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Monthly Actuals v Budget Columns!

Benefits of having a current month reporting column for budgetary control`

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Hi Everyone!  I have spent most of my accounting experience in the private sector but am now working for a Local Authority and am looking after a large number of budgets.  I was surprised to see that our budgetary control system only reports on year to date actuals v budget and not also actual month v budget.  I raised this issue a number of times because I feel it is important to be able to focus on our monthly meetings both on the movement for the month and also the year to date position.  However all of the Local Authority Managers think I am mad!  They can see no benefit whatsoever in having this additional column!  I tried to explain in vain that this helps to highlight the movements and also it means that any incremental expenditure is not "lost" in the year to date column.  It also means that every time I review the budgets I have to look at the year to date entries in detail over and over again to see the new entries.    Can anyone please tell me if I am indeed mad!!!  Such a seemingly trivial issue I know, but to me I think the fact that LA Managers can see no merit in this way of working highlights the fact that they do indeed live in a different world!

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By Hugo Fair
05th Jul 2022 11:12

If it's any consolation ... No you're not mad AND yes, "LA Managers do indeed live in a different world"!

Historically this was probably due to funding (not just budgets) being an annual event - including the concept of bidding for new budgets on the basis of 'last year plus' (which was why the rush to spend everything towards the tail end of the year) - but maybe that's just me being generous.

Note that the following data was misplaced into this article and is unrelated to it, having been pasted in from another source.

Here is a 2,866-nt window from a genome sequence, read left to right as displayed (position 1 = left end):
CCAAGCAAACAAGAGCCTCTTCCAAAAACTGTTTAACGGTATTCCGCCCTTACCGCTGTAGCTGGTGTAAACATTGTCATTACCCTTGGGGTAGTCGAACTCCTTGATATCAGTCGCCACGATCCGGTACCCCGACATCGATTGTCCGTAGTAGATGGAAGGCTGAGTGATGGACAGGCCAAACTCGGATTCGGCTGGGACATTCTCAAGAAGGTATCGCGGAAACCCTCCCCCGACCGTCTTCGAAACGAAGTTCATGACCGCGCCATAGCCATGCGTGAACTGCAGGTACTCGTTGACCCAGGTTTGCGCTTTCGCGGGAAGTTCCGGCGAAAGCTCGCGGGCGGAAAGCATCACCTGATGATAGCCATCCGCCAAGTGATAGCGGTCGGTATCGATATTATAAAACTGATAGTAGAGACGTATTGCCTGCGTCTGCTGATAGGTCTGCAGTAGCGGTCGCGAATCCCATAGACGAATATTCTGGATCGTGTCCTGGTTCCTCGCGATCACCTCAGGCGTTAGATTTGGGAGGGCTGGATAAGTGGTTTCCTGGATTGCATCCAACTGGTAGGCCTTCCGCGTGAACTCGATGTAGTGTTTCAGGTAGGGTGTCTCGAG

The reality is that an acceptance of annual-only comparators can only lie somewhere between lazy and intellectually incurious ... but if that's what they want, it's up to you whether to invest your time in going beyond your remit.

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By ireallyshouldknowthisbut
05th Jul 2022 11:21

You are the accountant.

Prepare what you think they need to know, and explain why it is important data and what has been missing.

I would agree with Hugo about the focus on annual, and the "spend it before its taken away" mentality, which of course is a product of the reality of those environments.

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By paul.benny
05th Jul 2022 12:32

Do you even have a monthly budget? Or at least one which is not annual budget divided by 12.

It might be worth putting some effort into understanding how budgets are built and how spend is managed before you rush to change. So, for example
headcount is a major driver of cost and so number of people may be the relevant metric.

Does your authority use commitment accounting? If so, cumulative spend against budget is probably more relevant than spend in the month. Unlike private sector, revenues and spend are largely fixed by the start of the year. The objective is more likely to be to manage commitments within the budget rather than spend against budget.

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By Paul Crowley
05th Jul 2022 21:16

Give them what they want.
Year to date v budget is good enough for most non accountants.
When I was a trustee on a charity crated good reports for the monthly meetings. No one but me understood the purpose. All I got was disinterest as all they only wanted was budget v year to date. I complied and then people started to read then.
To most people, less figures is better than clever comparisons.
If income is fixed, money spent is all that matters

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